He applied the “Page 99 Test” to his new book, Class Divide: Yale '64 and the Conflicted Legacy of the Sixties, and reported the following:
Jack Cirie was a real tough guy at Yale: a “local” who excelled in football as well as in the boxing ring. Not surprisingly he joined the marines at the time of his graduation in 1964, making the corps his first career, including a second deployment to Vietnam. What, then, was he doing in the 1980s at the ‘60s hotbed of experimentation, the Esalen Institute? Yet there he is, pictured on page 99, wiry, determined, and wearing an Esalen designation on his shirt as he sets out for a race. His training at Esalen is with George Leonard, a former Look magazine reporter, who coined the term “human potential movement” before throwing himself into it. Dogged by his involvement in the war, Cirie tries in the years after retiring from the military to reconcile his war experience with his inner needs.Learn more about Class Divide at the Cornell University Press website.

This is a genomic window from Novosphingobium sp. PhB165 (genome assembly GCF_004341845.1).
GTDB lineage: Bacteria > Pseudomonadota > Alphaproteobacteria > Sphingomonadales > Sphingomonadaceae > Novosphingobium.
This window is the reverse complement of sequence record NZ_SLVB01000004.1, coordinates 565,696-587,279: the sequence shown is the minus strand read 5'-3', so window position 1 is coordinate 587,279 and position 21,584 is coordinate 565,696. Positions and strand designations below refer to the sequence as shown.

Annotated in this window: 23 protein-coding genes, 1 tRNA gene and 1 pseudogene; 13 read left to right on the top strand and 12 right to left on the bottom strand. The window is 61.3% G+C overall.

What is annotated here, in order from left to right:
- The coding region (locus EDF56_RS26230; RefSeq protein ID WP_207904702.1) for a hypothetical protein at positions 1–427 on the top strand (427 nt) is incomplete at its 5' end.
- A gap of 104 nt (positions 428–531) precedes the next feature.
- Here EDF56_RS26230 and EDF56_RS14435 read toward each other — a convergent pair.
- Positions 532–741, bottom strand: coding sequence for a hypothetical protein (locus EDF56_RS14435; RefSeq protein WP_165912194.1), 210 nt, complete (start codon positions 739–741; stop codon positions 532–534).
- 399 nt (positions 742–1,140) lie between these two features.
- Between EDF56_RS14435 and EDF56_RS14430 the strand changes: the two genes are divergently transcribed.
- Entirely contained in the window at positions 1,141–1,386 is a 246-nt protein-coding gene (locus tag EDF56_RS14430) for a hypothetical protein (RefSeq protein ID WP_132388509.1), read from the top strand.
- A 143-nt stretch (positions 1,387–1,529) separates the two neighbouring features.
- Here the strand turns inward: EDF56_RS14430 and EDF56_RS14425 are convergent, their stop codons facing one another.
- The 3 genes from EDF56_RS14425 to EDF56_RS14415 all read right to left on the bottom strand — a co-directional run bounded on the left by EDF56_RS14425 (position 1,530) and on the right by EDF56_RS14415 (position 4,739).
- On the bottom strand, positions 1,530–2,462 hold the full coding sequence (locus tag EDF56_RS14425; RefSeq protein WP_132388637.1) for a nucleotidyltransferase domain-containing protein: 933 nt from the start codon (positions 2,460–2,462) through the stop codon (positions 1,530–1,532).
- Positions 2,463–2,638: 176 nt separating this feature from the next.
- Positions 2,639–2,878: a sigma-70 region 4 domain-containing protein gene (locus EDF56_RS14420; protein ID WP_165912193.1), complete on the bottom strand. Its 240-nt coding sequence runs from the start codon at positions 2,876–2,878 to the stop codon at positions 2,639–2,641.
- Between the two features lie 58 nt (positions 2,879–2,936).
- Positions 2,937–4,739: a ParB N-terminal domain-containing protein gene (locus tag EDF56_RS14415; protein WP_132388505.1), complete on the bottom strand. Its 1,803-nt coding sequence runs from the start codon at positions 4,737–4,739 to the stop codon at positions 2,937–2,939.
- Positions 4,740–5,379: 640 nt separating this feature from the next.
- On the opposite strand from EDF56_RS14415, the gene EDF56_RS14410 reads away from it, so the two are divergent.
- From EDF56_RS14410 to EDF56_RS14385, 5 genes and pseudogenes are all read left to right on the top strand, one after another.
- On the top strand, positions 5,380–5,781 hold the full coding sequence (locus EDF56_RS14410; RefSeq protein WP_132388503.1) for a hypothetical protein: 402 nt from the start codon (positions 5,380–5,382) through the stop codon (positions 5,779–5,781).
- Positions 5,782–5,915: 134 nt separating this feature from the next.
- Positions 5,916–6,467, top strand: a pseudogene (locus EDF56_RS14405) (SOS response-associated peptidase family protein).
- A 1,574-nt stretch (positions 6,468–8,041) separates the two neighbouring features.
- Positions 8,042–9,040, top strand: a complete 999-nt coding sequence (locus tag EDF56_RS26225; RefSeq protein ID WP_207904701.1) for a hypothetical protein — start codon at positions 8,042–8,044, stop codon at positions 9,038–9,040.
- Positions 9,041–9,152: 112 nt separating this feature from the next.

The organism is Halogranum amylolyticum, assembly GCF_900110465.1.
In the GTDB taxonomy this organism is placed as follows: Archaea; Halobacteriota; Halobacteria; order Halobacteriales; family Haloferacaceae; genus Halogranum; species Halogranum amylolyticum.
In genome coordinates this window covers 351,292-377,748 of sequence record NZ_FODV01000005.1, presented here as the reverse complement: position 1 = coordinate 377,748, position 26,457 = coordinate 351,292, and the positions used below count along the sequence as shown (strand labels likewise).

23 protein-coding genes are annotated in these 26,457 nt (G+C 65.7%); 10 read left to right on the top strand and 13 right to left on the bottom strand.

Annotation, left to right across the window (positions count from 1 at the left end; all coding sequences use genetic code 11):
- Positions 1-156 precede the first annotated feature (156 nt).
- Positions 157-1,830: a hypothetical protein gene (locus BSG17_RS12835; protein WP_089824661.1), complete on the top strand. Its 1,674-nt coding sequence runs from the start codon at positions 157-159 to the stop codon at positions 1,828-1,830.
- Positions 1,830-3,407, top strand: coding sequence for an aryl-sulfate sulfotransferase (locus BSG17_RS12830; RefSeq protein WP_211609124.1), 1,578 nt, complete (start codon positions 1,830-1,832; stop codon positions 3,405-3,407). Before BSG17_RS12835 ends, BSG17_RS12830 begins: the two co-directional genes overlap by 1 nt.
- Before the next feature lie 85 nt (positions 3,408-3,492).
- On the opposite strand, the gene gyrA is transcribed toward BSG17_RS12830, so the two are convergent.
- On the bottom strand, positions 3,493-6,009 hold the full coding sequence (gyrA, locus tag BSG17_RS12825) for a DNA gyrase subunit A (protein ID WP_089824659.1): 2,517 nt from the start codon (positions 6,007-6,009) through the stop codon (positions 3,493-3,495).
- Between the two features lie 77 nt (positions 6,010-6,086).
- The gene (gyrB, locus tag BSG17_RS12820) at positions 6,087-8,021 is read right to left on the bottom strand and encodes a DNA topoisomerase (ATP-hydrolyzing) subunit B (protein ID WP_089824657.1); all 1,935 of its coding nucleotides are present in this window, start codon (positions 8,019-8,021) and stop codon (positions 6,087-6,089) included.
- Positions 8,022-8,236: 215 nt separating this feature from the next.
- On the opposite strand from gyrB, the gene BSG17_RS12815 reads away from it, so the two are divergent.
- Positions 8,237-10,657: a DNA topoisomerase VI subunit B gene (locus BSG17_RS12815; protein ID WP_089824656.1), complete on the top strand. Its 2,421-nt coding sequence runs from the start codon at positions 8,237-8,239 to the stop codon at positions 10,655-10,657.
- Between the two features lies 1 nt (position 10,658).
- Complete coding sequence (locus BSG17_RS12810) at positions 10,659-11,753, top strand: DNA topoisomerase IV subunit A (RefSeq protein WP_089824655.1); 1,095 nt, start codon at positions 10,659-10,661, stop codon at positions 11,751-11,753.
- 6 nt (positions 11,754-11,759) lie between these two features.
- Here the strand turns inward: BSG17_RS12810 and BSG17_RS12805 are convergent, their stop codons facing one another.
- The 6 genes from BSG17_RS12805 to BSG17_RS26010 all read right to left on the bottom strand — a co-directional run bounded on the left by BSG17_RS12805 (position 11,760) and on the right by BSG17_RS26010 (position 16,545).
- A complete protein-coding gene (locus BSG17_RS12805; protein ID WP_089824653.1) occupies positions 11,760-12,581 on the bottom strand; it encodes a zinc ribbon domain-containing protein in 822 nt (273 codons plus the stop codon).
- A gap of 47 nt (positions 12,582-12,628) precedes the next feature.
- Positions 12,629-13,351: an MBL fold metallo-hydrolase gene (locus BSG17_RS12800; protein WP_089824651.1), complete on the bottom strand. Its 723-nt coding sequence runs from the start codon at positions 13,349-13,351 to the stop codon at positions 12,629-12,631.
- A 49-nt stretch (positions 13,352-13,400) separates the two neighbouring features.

Cirie’s effort to reconcile war with peace, external rewards and inner satisfaction, mark him as part of an “in-between” generation: carrying the socialization of the 1950s into the turbulent 1960s. Among his classmates—famous and not—there was a shared sense of obligation to national service. And yet, unlike the silent generation it might have been part of, these men could not count on becoming a part of a unified leadership elite. Instead, as members of this class absorbed the experiences associated with the sixties, they divided: Stephen Bingham, wanted for murder by the FBI in conjunction with a fatal shootout at San Quentin prison, William Bradford Reynolds rolling back busing and affirmative action in his position as head of the civil rights division of the Justice Department under Ronald Reagan. Fellow classmate Joe Lieberman sought the center, and it didn’t hold. These are the stories that begin to identify how a cultural turn in the 1960s had such a lasting and diffusive effect.